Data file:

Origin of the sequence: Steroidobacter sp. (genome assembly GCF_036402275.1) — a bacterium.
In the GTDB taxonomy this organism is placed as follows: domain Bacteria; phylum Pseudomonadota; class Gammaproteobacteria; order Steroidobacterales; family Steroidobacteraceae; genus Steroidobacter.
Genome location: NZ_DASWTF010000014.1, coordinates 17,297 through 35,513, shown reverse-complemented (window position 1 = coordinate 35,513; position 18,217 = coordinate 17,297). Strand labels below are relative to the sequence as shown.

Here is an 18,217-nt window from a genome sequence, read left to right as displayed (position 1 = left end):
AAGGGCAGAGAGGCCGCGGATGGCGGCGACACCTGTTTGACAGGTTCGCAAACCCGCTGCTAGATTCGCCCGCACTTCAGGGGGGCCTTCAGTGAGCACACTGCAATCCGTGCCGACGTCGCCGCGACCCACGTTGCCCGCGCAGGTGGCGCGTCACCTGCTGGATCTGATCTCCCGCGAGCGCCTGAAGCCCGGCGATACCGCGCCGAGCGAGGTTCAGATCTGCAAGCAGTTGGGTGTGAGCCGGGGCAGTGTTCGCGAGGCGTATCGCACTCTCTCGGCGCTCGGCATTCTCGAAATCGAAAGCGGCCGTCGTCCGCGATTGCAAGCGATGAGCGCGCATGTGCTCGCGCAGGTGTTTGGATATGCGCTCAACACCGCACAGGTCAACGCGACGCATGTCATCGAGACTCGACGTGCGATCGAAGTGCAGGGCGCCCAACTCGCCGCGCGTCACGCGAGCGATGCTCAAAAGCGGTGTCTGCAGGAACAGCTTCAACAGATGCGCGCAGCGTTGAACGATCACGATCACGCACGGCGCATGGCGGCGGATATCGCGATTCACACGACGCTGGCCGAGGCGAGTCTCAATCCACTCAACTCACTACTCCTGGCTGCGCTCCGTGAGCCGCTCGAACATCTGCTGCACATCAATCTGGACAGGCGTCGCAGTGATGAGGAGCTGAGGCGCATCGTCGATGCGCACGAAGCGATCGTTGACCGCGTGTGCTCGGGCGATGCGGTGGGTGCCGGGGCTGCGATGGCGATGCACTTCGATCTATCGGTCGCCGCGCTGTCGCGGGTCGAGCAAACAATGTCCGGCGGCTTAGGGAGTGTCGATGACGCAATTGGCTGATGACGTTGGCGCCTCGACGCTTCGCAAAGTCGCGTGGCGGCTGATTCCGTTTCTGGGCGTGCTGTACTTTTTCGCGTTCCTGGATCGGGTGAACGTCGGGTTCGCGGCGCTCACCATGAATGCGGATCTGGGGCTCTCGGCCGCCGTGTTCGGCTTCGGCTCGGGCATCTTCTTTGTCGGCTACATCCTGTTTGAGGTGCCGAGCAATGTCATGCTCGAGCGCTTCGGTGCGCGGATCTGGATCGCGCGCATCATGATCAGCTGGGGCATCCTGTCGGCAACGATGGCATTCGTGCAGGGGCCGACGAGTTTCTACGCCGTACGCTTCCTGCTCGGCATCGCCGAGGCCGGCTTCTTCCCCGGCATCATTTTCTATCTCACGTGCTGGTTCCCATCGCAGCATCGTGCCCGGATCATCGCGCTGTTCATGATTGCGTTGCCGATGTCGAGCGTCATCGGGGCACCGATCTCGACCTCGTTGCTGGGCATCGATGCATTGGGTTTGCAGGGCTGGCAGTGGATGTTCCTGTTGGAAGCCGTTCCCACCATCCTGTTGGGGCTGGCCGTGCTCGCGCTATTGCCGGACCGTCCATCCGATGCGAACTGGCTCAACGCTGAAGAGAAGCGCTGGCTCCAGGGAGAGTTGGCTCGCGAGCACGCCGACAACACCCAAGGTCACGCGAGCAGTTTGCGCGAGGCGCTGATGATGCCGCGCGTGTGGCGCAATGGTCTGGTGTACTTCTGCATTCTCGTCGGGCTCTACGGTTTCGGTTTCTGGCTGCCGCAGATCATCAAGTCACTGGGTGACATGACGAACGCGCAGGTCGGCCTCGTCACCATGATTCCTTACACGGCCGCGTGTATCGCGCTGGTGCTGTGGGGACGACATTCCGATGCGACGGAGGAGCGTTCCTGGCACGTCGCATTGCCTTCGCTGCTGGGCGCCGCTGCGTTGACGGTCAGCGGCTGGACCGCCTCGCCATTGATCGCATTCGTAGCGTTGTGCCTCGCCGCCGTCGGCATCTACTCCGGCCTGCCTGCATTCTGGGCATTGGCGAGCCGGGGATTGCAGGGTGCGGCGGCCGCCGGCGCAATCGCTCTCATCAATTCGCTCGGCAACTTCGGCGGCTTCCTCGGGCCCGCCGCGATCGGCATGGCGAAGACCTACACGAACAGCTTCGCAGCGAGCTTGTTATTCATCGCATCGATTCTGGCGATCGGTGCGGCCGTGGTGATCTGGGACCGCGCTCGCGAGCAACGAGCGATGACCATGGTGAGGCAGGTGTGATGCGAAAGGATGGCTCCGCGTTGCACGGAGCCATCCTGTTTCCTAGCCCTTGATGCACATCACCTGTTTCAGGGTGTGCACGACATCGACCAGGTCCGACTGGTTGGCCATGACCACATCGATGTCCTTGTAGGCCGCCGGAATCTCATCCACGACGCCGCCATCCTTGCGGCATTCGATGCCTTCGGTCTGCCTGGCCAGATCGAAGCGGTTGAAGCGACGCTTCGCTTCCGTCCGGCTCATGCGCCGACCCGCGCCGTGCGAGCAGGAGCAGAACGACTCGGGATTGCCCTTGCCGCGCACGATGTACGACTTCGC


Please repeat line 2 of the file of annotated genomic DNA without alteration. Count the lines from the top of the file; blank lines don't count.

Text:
In the GTDB taxonomy this organism is placed as follows: domain Bacteria; phylum Pseudomonadota; class Gammaproteobacteria; order Steroidobacterales; family Steroidobacteraceae; genus Steroidobacter.